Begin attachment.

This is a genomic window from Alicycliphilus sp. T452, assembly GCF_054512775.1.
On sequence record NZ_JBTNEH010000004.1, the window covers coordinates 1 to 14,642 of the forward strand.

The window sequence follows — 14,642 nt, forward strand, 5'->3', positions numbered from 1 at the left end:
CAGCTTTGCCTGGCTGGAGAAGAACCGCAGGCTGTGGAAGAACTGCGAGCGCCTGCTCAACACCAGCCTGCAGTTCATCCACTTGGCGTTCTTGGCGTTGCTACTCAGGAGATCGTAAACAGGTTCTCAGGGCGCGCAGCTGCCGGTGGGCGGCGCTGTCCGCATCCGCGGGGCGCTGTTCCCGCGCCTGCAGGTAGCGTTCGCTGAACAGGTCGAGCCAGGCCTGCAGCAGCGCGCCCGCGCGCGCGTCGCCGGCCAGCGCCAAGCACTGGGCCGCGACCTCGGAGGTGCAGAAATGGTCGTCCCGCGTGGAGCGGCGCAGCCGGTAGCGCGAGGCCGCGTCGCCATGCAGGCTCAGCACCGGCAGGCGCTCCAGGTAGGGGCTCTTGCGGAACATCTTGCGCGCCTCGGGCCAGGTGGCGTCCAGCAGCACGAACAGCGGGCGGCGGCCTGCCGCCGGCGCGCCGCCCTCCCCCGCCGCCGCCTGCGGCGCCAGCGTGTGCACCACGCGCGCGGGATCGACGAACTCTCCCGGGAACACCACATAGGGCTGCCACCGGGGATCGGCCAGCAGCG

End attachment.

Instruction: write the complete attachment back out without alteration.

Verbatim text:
This is a genomic window from Alicycliphilus sp. T452, assembly GCF_054512775.1.
On sequence record NZ_JBTNEH010000004.1, the window covers coordinates 1 to 14,642 of the forward strand.

The window sequence follows — 14,642 nt, forward strand, 5'->3', positions numbered from 1 at the left end:
CAGCTTTGCCTGGCTGGAGAAGAACCGCAGGCTGTGGAAGAACTGCGAGCGCCTGCTCAACACCAGCCTGCAGTTCATCCACTTGGCGTTCTTGGCGTTGCTACTCAGGAGATCGTAAACAGGTTCTCAGGGCGCGCAGCTGCCGGTGGGCGGCGCTGTCCGCATCCGCGGGGCGCTGTTCCCGCGCCTGCAGGTAGCGTTCGCTGAACAGGTCGAGCCAGGCCTGCAGCAGCGCGCCCGCGCGCGCGTCGCCGGCCAGCGCCAAGCACTGGGCCGCGACCTCGGAGGTGCAGAAATGGTCGTCCCGCGTGGAGCGGCGCAGCCGGTAGCGCGAGGCCGCGTCGCCATGCAGGCTCAGCACCGGCAGGCGCTCCAGGTAGGGGCTCTTGCGGAACATCTTGCGCGCCTCGGGCCAGGTGGCGTCCAGCAGCACGAACAGCGGGCGGCGGCCTGCCGCCGGCGCGCCGCCCTCCCCCGCCGCCGCCTGCGGCGCCAGCGTGTGCACCACGCGCGCGGGATCGACGAACTCTCCCGGGAACACCACATAGGGCTGCCACCGGGGATCGGCCAGCAGCG